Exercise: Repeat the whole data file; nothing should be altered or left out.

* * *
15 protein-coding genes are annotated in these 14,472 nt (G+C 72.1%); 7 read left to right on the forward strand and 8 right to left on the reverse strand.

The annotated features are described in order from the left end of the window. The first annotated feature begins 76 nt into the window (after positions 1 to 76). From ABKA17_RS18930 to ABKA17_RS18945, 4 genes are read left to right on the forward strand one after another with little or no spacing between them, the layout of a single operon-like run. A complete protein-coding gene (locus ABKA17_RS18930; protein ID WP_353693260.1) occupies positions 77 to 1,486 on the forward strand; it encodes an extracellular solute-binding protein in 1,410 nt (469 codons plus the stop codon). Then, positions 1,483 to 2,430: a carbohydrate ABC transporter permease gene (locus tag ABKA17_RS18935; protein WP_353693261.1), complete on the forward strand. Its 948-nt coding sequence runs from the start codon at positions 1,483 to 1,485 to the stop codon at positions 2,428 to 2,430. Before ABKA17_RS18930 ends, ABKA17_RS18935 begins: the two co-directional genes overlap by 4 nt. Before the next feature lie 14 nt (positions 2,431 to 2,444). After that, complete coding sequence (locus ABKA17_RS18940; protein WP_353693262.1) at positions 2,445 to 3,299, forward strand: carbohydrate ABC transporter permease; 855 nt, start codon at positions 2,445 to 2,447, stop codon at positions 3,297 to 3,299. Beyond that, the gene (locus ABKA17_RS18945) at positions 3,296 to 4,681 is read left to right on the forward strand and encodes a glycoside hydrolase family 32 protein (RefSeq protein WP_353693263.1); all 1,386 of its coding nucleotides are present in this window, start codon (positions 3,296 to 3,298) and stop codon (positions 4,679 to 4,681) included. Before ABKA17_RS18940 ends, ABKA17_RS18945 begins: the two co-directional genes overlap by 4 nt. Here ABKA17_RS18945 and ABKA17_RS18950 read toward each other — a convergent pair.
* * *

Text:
15 protein-coding genes are annotated in these 14,472 nt (G+C 72.1%); 7 read left to right on the forward strand and 8 right to left on the reverse strand.

The annotated features are described in order from the left end of the window. The first annotated feature begins 76 nt into the window (after positions 1 to 76). From ABKA17_RS18930 to ABKA17_RS18945, 4 genes are read left to right on the forward strand one after another with little or no spacing between them, the layout of a single operon-like run. A complete protein-coding gene (locus ABKA17_RS18930; protein ID WP_353693260.1) occupies positions 77 to 1,486 on the forward strand; it encodes an extracellular solute-binding protein in 1,410 nt (469 codons plus the stop codon). Then, positions 1,483 to 2,430: a carbohydrate ABC transporter permease gene (locus tag ABKA17_RS18935; protein WP_353693261.1), complete on the forward strand. Its 948-nt coding sequence runs from the start codon at positions 1,483 to 1,485 to the stop codon at positions 2,428 to 2,430. Before ABKA17_RS18930 ends, ABKA17_RS18935 begins: the two co-directional genes overlap by 4 nt. Before the next feature lie 14 nt (positions 2,431 to 2,444). After that, complete coding sequence (locus ABKA17_RS18940; protein WP_353693262.1) at positions 2,445 to 3,299, forward strand: carbohydrate ABC transporter permease; 855 nt, start codon at positions 2,445 to 2,447, stop codon at positions 3,297 to 3,299. Beyond that, the gene (locus ABKA17_RS18945) at positions 3,296 to 4,681 is read left to right on the forward strand and encodes a glycoside hydrolase family 32 protein (RefSeq protein WP_353693263.1); all 1,386 of its coding nucleotides are present in this window, start codon (positions 3,296 to 3,298) and stop codon (positions 4,679 to 4,681) included. Before ABKA17_RS18940 ends, ABKA17_RS18945 begins: the two co-directional genes overlap by 4 nt. Here ABKA17_RS18945 and ABKA17_RS18950 read toward each other — a convergent pair.